When we explore a new environment we, naturally, walk around in it. Undoubtedly it will be some time before we can slip on a VR headset and walk around in a video based landscape. Right now that is only available in a CG-based VR world. However, for full immersion in 360 VR video, movement is an essential tool. However, there is a problem. Either the 360 videographer is seen as a virtual guide or we have to try to remove them.
Up till now, doing that affordably has been a challenge to 360 VR filmmakers. There are many ways to remove a standing object, like a monopod, but moving shots become complex and require rotoscoping, compositing and motion tracking.
However, now Mocha, famous for its amazingly easy planar tracking, is working on a new version that could change that drastically. The software, MochaVR, is still in beta, but I have fortunate to be involved in testing the software, and the results are impressive.
MochaVR allows you to work in native equirectangular format, no need to transform it to anything else. Just open the lens module and select Equirectangular from the drop-down list of calibration effects. Selecting that mode reveals the 360 button option. With that engaged, you can use the hand tool to look around your 360 video clip.
Next, you will want to position your view over the top of your 360 camera rig. Try to get a nice falt view of your camera rig movement. A flat plane is crucial for Mocha VR to do it’s job. Use the Zoom tool to move your view out to see your 360 camera rig and the surrounding area.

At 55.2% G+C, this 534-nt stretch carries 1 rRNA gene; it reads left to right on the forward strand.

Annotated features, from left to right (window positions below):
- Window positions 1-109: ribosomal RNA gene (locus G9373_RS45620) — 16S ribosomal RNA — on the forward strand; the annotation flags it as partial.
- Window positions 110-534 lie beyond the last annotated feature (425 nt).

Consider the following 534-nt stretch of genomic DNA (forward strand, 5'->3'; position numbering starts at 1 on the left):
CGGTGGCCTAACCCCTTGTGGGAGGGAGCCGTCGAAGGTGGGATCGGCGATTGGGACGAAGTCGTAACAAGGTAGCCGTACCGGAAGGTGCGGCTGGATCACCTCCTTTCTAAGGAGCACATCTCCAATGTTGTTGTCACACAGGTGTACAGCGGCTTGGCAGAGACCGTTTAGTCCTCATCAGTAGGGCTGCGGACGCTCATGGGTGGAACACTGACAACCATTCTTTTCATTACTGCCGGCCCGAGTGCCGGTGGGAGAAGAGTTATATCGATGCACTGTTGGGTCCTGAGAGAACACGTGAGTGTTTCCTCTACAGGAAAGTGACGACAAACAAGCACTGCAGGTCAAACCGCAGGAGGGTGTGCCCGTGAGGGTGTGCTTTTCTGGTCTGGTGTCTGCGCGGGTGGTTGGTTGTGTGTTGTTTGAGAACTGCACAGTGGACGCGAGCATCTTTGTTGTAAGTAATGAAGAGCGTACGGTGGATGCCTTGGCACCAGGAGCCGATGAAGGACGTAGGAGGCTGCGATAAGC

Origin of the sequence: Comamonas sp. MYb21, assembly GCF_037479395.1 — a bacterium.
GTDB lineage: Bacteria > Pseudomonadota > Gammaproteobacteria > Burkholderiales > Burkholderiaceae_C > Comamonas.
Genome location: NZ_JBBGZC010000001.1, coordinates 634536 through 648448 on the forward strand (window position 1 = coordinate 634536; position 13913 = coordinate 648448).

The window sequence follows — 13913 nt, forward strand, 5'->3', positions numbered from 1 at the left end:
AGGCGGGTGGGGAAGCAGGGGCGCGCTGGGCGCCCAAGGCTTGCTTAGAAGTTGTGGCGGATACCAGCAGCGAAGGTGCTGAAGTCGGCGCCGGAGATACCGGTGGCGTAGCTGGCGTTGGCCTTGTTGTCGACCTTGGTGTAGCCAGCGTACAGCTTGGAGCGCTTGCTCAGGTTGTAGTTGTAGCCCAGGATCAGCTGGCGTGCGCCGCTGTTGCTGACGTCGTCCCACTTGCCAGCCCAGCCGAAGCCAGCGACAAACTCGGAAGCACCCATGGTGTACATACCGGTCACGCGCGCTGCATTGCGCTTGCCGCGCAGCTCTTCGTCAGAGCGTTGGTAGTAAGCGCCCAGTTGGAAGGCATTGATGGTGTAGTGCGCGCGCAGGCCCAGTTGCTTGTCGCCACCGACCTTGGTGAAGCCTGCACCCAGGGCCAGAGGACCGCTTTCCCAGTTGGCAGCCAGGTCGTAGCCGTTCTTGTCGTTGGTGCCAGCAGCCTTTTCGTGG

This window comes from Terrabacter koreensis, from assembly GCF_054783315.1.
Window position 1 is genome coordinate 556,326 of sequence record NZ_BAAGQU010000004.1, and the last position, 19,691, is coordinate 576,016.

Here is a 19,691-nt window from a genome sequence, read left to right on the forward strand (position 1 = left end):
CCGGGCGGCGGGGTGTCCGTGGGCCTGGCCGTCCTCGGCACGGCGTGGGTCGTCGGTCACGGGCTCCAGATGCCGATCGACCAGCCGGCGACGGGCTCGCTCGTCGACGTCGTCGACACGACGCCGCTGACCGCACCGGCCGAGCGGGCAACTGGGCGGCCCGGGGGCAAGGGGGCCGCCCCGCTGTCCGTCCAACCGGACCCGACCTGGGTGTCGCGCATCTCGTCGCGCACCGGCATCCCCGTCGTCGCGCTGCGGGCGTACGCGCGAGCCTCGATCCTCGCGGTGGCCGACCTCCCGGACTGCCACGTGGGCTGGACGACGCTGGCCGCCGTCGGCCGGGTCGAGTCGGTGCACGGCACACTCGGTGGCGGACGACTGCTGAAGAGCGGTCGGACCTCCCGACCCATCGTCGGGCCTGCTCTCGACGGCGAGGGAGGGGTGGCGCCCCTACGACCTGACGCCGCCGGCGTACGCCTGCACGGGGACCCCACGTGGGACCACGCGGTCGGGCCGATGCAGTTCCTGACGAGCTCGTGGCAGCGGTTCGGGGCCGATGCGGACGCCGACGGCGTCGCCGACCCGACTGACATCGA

After that use the spline tool to outline the camera rig and make a second spline to outline the area in front and back of the rig. Mocha VR does its magic by reading the information in front and in the back of the camera rig to replace it in the clip. These layers should be renamed to avoid confusion. A good choice is “rig” and “bg” (for background). The rig layer should be on top and the bg layer below it. This tells Mocha VR which object is to be replaced and which one to get the info for replacement. This is very important for the process to work.
One point to keep in mind is that you do need to plan this shot to get the best results. If you are in a crowded sidewalk, the process cannot “see” enough clear space to create a good replacement.
Once you track the bg and adjust the track if needed, move to the remove tab and pay attention to the number of frames before and after. These may have to be adjusted to get a good track. The “Illumination Model” will decide how the front and back merge. The fastest mode is “none” which I used in my test. Linear and Interpolate are the other two choices and these will give you fantastic results but take much more time to complete. The Blend setting is also important as you are merging the front and back images together. It needs to be adjusted accordingly.
In my case, I choose two clips to test the process. The first was a walk down a narrow street. I shot this twice, both with my new helmet cam set up. The first shot was with my Kodak SP360 4K camera rig.
Here are the results of that test.
The next test was done on the same street using the GoPro Omni on my Helmet Cam.
As you can see, the results are quite good. This is beta software and there are always things being improved upon as the feedback comes in for the Beta Tester group. But as you can see the folks at Imagineer Systems are developing some truly amazing tools for 360 VR filmmakers. Big thanks to Martin Brennan, Product Manager, Mary Poplin, Product Specialist and Mocha Evangelist and Ross Shain who invited me into this beta. Ross is the Chief Marketing and Creative Officer of Imagineer Systems.